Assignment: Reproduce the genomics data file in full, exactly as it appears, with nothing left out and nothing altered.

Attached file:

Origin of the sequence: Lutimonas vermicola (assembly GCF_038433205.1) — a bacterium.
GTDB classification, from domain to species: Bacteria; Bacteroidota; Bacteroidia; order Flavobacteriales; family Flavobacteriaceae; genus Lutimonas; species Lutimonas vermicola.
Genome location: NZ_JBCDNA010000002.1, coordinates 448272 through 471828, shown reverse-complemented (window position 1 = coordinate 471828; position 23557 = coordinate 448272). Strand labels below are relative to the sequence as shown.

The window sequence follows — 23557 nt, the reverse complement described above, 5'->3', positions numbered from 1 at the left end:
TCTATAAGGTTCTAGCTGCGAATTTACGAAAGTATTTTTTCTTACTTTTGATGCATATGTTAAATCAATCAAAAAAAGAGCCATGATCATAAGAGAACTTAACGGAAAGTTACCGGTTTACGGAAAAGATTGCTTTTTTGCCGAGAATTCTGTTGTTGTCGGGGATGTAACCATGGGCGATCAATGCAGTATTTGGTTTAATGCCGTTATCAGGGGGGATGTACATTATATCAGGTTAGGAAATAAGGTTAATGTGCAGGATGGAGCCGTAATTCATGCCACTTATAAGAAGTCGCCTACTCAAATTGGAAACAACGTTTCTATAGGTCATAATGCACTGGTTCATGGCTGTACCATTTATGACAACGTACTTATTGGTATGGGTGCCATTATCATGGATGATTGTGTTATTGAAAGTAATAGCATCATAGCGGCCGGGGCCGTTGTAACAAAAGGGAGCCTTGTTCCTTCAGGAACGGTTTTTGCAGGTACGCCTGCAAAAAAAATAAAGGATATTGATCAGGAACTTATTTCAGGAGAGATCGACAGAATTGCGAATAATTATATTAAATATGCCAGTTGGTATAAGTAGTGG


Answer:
Origin of the sequence: Lutimonas vermicola (assembly GCF_038433205.1) — a bacterium.
GTDB classification, from domain to species: Bacteria; Bacteroidota; Bacteroidia; order Flavobacteriales; family Flavobacteriaceae; genus Lutimonas; species Lutimonas vermicola.
Genome location: NZ_JBCDNA010000002.1, coordinates 448272 through 471828, shown reverse-complemented (window position 1 = coordinate 471828; position 23557 = coordinate 448272). Strand labels below are relative to the sequence as shown.

The window sequence follows — 23557 nt, the reverse complement described above, 5'->3', positions numbered from 1 at the left end:
TCTATAAGGTTCTAGCTGCGAATTTACGAAAGTATTTTTTCTTACTTTTGATGCATATGTTAAATCAATCAAAAAAAGAGCCATGATCATAAGAGAACTTAACGGAAAGTTACCGGTTTACGGAAAAGATTGCTTTTTTGCCGAGAATTCTGTTGTTGTCGGGGATGTAACCATGGGCGATCAATGCAGTATTTGGTTTAATGCCGTTATCAGGGGGGATGTACATTATATCAGGTTAGGAAATAAGGTTAATGTGCAGGATGGAGCCGTAATTCATGCCACTTATAAGAAGTCGCCTACTCAAATTGGAAACAACGTTTCTATAGGTCATAATGCACTGGTTCATGGCTGTACCATTTATGACAACGTACTTATTGGTATGGGTGCCATTATCATGGATGATTGTGTTATTGAAAGTAATAGCATCATAGCGGCCGGGGCCGTTGTAACAAAAGGGAGCCTTGTTCCTTCAGGAACGGTTTTTGCAGGTACGCCTGCAAAAAAAATAAAGGATATTGATCAGGAACTTATTTCAGGAGAGATCGACAGAATTGCGAATAATTATATTAAATATGCCAGTTGGTATAAGTAGTGG